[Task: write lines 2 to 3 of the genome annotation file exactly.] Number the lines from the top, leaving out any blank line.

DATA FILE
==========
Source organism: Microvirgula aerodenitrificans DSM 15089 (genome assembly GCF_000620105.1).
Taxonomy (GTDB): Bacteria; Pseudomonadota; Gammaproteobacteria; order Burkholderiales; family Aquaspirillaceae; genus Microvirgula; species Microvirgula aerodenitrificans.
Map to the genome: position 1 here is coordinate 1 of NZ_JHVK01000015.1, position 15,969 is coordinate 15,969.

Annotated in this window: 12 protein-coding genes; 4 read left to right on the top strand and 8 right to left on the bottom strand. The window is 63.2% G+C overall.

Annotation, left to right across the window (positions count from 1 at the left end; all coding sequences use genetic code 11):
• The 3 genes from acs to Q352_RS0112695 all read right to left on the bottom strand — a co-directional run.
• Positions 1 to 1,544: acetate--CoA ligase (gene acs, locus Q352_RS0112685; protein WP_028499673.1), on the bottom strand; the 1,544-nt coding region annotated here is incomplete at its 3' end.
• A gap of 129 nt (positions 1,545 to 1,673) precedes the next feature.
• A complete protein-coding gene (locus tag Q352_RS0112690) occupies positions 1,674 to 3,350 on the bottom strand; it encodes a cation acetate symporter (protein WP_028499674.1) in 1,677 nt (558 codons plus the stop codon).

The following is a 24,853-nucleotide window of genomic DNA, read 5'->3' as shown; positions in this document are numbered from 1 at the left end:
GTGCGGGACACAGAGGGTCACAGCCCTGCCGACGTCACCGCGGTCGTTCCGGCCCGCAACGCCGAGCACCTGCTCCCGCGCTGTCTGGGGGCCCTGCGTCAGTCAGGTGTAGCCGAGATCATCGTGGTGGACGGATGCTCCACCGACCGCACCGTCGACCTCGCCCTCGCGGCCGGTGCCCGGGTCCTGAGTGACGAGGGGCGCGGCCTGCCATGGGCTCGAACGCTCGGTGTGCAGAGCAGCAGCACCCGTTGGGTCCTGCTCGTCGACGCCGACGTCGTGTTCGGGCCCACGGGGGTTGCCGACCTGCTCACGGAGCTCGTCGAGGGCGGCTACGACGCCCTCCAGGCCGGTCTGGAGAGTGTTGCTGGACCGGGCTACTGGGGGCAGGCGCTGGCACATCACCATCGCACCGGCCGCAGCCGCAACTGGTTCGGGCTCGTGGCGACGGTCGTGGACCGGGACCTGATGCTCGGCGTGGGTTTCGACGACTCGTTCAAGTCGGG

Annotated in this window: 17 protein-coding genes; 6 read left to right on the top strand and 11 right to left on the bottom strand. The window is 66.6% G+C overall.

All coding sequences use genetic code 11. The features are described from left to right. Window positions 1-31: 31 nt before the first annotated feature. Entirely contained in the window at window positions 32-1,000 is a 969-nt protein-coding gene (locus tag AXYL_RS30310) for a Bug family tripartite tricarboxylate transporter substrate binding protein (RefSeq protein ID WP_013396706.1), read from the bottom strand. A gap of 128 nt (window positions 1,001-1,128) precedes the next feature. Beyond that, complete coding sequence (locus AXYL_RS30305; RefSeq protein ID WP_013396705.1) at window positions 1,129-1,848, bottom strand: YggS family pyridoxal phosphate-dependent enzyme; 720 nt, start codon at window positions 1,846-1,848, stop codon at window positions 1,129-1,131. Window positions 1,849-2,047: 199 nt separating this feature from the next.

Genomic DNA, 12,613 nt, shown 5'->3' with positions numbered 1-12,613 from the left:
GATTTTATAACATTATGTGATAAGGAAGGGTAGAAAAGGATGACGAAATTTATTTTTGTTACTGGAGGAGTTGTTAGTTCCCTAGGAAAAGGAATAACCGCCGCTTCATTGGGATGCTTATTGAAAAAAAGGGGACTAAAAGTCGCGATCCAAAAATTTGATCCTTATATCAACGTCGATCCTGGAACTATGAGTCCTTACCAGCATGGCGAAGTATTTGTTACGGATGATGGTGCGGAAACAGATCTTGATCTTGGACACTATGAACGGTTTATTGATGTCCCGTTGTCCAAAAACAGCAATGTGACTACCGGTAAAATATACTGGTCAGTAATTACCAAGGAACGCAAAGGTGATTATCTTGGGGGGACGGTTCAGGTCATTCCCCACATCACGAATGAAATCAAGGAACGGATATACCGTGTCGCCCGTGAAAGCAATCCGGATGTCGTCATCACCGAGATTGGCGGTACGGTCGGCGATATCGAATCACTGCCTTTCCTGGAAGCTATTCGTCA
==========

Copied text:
Taxonomy (GTDB): Bacteria; Pseudomonadota; Gammaproteobacteria; order Burkholderiales; family Aquaspirillaceae; genus Microvirgula; species Microvirgula aerodenitrificans.
Map to the genome: position 1 here is coordinate 1 of NZ_JHVK01000015.1, position 15,969 is coordinate 15,969.